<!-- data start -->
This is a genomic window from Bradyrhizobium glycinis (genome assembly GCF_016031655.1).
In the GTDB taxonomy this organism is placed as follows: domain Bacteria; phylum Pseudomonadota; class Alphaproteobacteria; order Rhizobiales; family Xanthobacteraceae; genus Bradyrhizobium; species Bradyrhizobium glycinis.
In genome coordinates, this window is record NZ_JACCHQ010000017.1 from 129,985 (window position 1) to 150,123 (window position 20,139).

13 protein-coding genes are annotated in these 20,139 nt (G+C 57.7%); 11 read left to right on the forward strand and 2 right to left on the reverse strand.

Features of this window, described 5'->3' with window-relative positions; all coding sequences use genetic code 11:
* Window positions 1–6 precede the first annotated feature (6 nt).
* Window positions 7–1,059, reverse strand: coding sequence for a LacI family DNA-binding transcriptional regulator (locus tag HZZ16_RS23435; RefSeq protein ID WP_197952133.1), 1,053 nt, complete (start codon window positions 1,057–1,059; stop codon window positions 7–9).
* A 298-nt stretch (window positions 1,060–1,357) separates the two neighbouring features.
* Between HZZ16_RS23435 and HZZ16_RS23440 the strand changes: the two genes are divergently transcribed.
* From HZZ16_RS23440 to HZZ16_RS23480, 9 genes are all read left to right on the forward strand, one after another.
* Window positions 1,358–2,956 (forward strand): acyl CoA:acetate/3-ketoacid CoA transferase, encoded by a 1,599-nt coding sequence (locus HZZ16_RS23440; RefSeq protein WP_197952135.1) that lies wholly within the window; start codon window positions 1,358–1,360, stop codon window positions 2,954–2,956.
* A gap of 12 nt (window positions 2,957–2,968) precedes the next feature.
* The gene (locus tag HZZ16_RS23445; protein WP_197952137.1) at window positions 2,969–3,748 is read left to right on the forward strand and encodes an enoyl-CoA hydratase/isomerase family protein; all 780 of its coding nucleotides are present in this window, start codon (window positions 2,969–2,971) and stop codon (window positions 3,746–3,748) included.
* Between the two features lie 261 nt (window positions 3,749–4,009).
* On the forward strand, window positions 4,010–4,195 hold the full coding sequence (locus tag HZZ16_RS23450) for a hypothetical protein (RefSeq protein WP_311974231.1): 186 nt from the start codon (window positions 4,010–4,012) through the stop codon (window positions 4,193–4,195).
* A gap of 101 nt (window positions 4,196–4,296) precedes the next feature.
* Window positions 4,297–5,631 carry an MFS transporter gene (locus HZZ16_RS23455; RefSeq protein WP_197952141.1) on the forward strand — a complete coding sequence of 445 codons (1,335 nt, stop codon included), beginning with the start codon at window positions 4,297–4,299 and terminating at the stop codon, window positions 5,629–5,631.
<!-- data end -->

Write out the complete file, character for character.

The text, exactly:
This is a genomic window from Bradyrhizobium glycinis (genome assembly GCF_016031655.1).
In the GTDB taxonomy this organism is placed as follows: domain Bacteria; phylum Pseudomonadota; class Alphaproteobacteria; order Rhizobiales; family Xanthobacteraceae; genus Bradyrhizobium; species Bradyrhizobium glycinis.
In genome coordinates, this window is record NZ_JACCHQ010000017.1 from 129,985 (window position 1) to 150,123 (window position 20,139).

13 protein-coding genes are annotated in these 20,139 nt (G+C 57.7%); 11 read left to right on the forward strand and 2 right to left on the reverse strand.

Features of this window, described 5'->3' with window-relative positions; all coding sequences use genetic code 11:
* Window positions 1–6 precede the first annotated feature (6 nt).
* Window positions 7–1,059, reverse strand: coding sequence for a LacI family DNA-binding transcriptional regulator (locus tag HZZ16_RS23435; RefSeq protein ID WP_197952133.1), 1,053 nt, complete (start codon window positions 1,057–1,059; stop codon window positions 7–9).
* A 298-nt stretch (window positions 1,060–1,357) separates the two neighbouring features.
* Between HZZ16_RS23435 and HZZ16_RS23440 the strand changes: the two genes are divergently transcribed.
* From HZZ16_RS23440 to HZZ16_RS23480, 9 genes are all read left to right on the forward strand, one after another.
* Window positions 1,358–2,956 (forward strand): acyl CoA:acetate/3-ketoacid CoA transferase, encoded by a 1,599-nt coding sequence (locus HZZ16_RS23440; RefSeq protein WP_197952135.1) that lies wholly within the window; start codon window positions 1,358–1,360, stop codon window positions 2,954–2,956.
* A gap of 12 nt (window positions 2,957–2,968) precedes the next feature.
* The gene (locus tag HZZ16_RS23445; protein WP_197952137.1) at window positions 2,969–3,748 is read left to right on the forward strand and encodes an enoyl-CoA hydratase/isomerase family protein; all 780 of its coding nucleotides are present in this window, start codon (window positions 2,969–2,971) and stop codon (window positions 3,746–3,748) included.
* Between the two features lie 261 nt (window positions 3,749–4,009).
* On the forward strand, window positions 4,010–4,195 hold the full coding sequence (locus tag HZZ16_RS23450) for a hypothetical protein (RefSeq protein WP_311974231.1): 186 nt from the start codon (window positions 4,010–4,012) through the stop codon (window positions 4,193–4,195).
* A gap of 101 nt (window positions 4,196–4,296) precedes the next feature.
* Window positions 4,297–5,631 carry an MFS transporter gene (locus HZZ16_RS23455; RefSeq protein WP_197952141.1) on the forward strand — a complete coding sequence of 445 codons (1,335 nt, stop codon included), beginning with the start codon at window positions 4,297–4,299 and terminating at the stop codon, window positions 5,629–5,631.